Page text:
I am currently reading an introduction chapter about gravitation. One exercise was about calculating the escape velocity on earth. At one in the book it reached the following formular:

$ r_{max} = {R \over 1 - {{v_0}^2 \over 2Rg}} $.

If $ 1 - {{v_0}^2 \over 2Rg} = 0 $ , then $ v_0 $ of the thrown object has started off with the velocity needed to "escape" the gravitational field of earth.

However I found this imprecise, cause the acceleration g is continuously decreasing as the thrown object distances itself from earth. This also leads to the effect, that the velocity of the object doesn't decrease as much, because the g decreases...

Thus I looked for a way to calculate the escape velocity and the height of the points of no return are reached, (one when it stays in the orbit, and the other one, when escapes earth completely). My problem so far is probably the way I defined g:

I say: $ F = m*g $ (special case of Newton's law) and $ F = G * {m*M \over R^2 } $ At the moment I don't see, how I can bring those two pieces together without being constantly in the need of having knowing BOTH, $ g $ and $ v_0 $, at the same time. At least I don't see how I handle those terms/integrals well. Thus I think my approach is not good.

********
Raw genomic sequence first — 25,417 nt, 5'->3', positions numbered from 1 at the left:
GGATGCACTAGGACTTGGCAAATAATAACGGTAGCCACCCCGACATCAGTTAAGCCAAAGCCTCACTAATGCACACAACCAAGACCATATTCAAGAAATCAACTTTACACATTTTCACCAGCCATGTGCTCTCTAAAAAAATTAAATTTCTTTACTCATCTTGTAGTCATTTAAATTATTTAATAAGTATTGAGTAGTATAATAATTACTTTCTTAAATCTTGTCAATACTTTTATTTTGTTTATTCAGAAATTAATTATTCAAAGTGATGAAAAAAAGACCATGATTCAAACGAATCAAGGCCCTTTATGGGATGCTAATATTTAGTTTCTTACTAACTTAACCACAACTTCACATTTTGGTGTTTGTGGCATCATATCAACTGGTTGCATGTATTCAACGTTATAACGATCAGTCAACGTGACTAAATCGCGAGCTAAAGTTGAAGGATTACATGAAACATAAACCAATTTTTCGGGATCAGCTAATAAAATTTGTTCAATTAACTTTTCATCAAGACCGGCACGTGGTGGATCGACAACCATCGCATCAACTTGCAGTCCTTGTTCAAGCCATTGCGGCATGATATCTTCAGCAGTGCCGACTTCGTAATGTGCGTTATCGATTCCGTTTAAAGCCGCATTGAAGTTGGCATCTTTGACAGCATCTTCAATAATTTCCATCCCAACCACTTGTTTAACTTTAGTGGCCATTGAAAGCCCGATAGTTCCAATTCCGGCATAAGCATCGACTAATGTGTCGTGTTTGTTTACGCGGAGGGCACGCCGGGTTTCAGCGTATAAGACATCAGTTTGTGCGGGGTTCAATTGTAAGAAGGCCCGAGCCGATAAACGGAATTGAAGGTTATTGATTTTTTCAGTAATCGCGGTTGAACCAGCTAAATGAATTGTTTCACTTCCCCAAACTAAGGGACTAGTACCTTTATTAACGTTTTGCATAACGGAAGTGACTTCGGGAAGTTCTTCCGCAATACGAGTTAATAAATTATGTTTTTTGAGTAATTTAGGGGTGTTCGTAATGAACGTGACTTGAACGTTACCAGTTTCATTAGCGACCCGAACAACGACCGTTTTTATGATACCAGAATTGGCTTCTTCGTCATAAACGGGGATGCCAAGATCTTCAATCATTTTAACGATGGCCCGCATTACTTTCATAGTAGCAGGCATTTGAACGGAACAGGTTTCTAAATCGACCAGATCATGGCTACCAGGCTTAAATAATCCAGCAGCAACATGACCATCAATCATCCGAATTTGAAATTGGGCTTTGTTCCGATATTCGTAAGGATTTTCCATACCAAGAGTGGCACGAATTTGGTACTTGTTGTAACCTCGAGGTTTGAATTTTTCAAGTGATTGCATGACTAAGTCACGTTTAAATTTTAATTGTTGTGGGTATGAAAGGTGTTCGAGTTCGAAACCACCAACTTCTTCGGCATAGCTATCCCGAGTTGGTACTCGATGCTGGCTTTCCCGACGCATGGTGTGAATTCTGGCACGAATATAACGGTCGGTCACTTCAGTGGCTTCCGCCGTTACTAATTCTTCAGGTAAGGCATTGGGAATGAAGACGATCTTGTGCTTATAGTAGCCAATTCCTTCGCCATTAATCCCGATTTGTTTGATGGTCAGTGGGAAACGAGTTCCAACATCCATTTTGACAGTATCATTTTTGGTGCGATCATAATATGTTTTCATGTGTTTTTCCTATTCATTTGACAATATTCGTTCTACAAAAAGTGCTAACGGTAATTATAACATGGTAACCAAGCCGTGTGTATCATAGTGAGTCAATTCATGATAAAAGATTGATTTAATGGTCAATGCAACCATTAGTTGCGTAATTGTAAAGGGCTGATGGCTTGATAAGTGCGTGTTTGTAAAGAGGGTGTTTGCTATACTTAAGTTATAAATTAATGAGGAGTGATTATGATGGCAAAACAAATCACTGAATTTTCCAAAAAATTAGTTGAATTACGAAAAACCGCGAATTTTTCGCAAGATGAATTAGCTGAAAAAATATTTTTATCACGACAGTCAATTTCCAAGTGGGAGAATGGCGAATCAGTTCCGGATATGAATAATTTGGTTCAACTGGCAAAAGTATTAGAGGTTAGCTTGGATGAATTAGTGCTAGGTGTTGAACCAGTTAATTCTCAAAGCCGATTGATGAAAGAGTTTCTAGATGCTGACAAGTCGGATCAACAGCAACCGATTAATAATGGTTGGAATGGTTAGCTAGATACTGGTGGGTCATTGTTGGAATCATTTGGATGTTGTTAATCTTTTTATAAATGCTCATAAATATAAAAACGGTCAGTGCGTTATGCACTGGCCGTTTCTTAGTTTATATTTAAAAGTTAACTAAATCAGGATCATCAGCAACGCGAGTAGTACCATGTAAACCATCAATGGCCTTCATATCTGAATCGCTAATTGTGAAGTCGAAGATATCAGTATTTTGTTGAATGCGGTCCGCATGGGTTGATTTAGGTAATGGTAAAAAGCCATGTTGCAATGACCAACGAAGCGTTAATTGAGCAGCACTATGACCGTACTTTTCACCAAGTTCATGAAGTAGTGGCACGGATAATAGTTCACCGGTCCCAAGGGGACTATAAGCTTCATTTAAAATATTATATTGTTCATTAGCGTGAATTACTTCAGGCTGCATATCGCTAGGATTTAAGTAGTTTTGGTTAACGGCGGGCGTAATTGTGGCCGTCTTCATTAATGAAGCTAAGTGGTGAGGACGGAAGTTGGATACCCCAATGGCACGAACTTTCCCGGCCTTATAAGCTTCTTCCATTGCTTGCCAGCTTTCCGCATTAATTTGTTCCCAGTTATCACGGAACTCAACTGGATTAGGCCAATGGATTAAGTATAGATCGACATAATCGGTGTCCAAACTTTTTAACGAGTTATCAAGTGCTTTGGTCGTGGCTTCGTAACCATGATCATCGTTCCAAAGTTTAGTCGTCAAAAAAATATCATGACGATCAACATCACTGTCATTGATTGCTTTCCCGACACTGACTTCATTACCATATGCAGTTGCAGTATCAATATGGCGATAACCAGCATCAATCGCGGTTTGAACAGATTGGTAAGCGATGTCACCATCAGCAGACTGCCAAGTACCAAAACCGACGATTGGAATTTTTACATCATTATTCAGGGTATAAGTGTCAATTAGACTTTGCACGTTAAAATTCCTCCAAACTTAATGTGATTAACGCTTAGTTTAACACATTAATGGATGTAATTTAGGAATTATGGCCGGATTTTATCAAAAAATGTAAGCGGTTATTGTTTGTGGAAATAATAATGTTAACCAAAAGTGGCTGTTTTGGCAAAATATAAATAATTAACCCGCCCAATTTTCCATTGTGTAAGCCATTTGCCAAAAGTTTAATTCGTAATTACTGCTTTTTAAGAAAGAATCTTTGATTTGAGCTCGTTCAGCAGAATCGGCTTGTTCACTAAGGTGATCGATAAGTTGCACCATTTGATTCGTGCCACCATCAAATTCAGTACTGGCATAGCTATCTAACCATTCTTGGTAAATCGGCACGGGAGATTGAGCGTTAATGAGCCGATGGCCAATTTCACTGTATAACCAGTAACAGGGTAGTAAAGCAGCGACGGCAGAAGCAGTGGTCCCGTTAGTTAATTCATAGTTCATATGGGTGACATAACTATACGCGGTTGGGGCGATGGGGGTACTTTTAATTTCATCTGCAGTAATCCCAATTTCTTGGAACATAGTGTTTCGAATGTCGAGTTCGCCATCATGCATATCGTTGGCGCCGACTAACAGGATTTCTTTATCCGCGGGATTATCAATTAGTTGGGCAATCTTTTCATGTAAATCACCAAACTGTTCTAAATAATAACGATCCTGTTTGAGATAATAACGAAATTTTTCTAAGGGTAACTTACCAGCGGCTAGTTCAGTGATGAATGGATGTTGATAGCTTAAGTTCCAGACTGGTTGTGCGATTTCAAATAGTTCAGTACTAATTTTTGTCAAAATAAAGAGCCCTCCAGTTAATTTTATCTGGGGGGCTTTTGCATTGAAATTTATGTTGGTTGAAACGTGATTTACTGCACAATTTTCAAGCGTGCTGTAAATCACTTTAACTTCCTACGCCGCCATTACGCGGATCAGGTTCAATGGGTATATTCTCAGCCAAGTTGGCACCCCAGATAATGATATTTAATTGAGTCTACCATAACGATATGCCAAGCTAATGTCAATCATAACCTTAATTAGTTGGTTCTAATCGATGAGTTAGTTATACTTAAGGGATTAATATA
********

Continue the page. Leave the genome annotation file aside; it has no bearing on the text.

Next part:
I would be happy, if someone could give me a hint how to progress at this point. Thx in advance.


1 Answer 1


The acceleration $g$ is constant and is equal to the acceleration due to gravity at the projectile's launch point. It is not updated as the projectile ascends. So, we just use the definition of $g$: $$g = \frac{F}{m} = G\frac{M}{R^2}.$$ Substituting this into the original equations results in $$r_{max} = \frac{R}{1-\frac{v_0^2}{2R}\frac{R^2}{GM}} == \frac{R}{1-\frac{v_0^2 R}{2GM}}$$ with escape velocity occuring when $$1-\frac{v_0^2 R}{2GM} = 0.$$ Solving this for $v_0$ results in the standard equation for escape velocity $$v_e = \sqrt{\frac{2GM}{R}}$$


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